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ARS Home » Pacific West Area » Burns, Oregon » Range and Meadow Forage Management Research » Research » Publications at this Location » Publication #369940

Research Project: Restoration and Conservation of Great Basin Ecosystems

Location: Range and Meadow Forage Management Research

Title: Herbicide protection pods (HPPs) facilitate sagebrush and bunchgrass establishment under imazapic control of exotic annual grasses

item CLENET, DANIELLE - Oregon State University
item Davies, Kirk
item JOHNSON, DUSTIN - Oregon State University
item KERBY, JAY - Nature Conservancy

Submitted to: Rangeland Ecology and Management
Publication Type: Peer Reviewed Journal
Publication Acceptance Date: 7/6/2020
Publication Date: 8/26/2020
Citation: Clenet, D.R., Davies, K.W., Johnson, D.D., Kerby, J.D. 2020. Herbicide protection pods (HPPs) facilitate sagebrush and bunchgrass establishment under imazapic control of exotic annual grasses. Rangeland Ecology and Management. 73(5):687-693.

Interpretive Summary: It is difficult to reliably establish perennial bunchgrasses and shrubs into areas invaded by exotic annual grasses. Herbicide is often necessary to control exotic annual grasses to establish bunchgrasses from seed. This study assessed the effectiveness of seed incorporated into pellets containing activated carbon in protecting multiple species of bunchgrasses and shrubs in the field from high levels of herbicide control of exotic annual grasses. Activated carbon protects seed in pellets by deactivating herbicide, allowing seeding and herbicide application to be done concurrently. We found that pellets protected seed from high levels of herbicide and thus improved establishment of four perennial bunchgrass species and sagebrush. Since revegetation of sagebrush steppe is extremely difficult and is necessary to increasing the resistance and resilience of the sagebrush steppe, any technology which improves the chance of success is extremely valuable.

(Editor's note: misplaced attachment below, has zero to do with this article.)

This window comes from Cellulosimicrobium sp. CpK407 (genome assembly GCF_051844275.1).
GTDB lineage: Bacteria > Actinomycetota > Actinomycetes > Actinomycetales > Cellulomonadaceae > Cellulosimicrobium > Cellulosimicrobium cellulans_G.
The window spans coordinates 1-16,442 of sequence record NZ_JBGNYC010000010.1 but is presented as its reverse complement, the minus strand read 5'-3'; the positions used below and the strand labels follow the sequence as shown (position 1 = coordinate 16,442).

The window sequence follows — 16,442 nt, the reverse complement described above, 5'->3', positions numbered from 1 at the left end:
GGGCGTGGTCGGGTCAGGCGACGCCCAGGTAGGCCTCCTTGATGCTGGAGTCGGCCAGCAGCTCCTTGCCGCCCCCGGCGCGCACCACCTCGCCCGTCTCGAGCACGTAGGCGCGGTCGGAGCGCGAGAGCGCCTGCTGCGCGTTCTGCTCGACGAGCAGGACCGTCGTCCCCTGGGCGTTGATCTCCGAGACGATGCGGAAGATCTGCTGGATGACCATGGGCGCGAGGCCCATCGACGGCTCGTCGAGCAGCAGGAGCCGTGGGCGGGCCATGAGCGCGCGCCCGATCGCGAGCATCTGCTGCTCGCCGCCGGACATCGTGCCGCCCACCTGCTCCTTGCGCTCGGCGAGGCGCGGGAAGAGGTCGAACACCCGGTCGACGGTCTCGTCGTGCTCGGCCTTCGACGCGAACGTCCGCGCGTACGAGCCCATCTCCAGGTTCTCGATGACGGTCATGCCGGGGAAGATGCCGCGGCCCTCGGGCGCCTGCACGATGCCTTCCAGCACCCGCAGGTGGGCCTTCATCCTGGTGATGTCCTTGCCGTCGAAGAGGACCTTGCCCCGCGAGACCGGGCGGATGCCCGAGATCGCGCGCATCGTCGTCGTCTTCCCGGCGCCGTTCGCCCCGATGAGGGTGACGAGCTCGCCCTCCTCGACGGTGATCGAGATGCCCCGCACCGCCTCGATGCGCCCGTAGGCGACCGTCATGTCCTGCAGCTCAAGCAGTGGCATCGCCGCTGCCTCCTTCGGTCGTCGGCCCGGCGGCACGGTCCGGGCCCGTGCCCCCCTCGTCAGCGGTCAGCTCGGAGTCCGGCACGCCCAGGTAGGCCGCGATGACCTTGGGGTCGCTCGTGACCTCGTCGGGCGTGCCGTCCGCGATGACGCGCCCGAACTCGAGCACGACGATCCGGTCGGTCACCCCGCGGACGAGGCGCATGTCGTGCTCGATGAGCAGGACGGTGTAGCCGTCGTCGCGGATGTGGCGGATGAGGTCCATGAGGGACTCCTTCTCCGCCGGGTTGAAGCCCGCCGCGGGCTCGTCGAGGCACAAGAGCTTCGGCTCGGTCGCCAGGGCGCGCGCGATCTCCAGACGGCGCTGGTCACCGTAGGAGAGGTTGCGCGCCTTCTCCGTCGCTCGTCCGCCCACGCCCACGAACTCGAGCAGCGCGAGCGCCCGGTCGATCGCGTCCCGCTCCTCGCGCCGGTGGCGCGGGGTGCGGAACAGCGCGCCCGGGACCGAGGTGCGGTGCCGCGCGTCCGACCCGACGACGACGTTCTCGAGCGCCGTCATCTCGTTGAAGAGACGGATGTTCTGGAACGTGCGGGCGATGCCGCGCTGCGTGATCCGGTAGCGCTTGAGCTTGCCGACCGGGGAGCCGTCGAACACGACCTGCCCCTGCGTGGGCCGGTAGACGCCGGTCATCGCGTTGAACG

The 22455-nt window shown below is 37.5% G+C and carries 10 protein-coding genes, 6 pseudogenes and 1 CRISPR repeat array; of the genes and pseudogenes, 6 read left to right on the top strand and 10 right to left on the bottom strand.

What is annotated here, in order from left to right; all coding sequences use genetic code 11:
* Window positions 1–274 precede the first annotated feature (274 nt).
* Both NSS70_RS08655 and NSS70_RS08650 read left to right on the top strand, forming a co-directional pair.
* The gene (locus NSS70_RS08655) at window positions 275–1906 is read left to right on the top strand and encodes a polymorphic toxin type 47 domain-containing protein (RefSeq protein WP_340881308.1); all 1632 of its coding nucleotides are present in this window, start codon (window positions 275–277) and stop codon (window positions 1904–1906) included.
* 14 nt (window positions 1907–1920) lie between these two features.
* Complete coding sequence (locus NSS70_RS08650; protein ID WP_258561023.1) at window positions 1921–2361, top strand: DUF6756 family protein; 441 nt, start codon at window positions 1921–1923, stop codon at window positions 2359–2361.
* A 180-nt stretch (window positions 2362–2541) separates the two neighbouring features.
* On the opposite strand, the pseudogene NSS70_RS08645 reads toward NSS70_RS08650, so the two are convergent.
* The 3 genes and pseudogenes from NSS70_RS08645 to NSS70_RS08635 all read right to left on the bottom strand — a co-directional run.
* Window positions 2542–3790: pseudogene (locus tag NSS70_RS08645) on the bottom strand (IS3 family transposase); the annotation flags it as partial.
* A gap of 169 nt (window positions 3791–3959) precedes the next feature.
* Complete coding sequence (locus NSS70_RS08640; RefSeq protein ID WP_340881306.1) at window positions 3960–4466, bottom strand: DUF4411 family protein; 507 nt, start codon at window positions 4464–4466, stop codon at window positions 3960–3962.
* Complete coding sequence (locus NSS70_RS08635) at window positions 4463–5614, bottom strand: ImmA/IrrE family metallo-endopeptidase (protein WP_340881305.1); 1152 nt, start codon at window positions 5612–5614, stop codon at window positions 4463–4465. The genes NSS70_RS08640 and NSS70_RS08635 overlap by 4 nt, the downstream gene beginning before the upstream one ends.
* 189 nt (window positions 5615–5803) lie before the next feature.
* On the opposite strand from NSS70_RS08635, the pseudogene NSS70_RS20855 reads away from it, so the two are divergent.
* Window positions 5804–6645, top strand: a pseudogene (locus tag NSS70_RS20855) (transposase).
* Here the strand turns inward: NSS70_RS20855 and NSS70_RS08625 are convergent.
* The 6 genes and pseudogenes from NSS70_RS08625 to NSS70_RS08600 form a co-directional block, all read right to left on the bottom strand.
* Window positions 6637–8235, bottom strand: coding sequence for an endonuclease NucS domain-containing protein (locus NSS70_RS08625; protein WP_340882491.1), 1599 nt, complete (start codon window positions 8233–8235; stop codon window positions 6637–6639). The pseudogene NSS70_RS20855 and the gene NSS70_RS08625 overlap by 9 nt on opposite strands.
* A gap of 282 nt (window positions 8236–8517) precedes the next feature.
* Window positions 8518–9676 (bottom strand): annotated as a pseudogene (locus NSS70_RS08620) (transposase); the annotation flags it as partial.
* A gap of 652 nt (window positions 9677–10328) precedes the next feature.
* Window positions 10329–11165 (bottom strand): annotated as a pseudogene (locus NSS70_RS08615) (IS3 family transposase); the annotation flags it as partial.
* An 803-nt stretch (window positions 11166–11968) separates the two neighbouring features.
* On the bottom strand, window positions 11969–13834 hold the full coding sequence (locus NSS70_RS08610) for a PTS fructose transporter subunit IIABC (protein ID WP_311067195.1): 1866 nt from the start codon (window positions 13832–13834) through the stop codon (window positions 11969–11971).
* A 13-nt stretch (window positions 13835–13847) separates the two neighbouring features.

Technical Abstract: Revegetation of annual grass-invaded rangelands is a primary objective of land managers following wildfires. Controlling invasive annual grasses is essential to increasing revegetation success; however, pre-emergent herbicides used to control annual grasses prohibit immediate seeding due to non-target herbicide damage. Thus, seeding is often delayed one year following herbicide application. This delay frequently allows for re-invasion of annual grasses, decreasing the success of revegetation efforts. Incorporating seeds into herbicide protection pods (HPPs) containing activated carbon (AC) permits concurrent high herbicide application and seeding because AC deactivates herbicides. While HPPs have, largely in green-house studies, facilitated perennial bunchgrass emergence and early growth, their effectiveness in improving establishment of multiple species and functional groups in the field has not been assessed. We seeded five bunchgrass species and two shrub species as bare seed and seed incorporated into HPPs at two field sites with high imazapic application rates to control annual grasses. HPPs significantly improved establishment of sagebrush (Artemesia tridentata Nutt. Spp. wyomingensis Beetle & Young), and crested wheatgrass (Agropyron cristatum (L.) Gaertn.) over the two-year study. Three native perennial grass species were protected from herbicide damage by HPPs but had low establishment in both treatments. The two remaining shrub and grass species did not establish sufficiently to determine treatment effects. While establishment of native perennial bunchgrasses was low, this study demonstrates that HPPs can be used to protect seeded bunchgrasses and sagebrush from imazapic, prolonging establishment time in the absence of competition with annual grasses.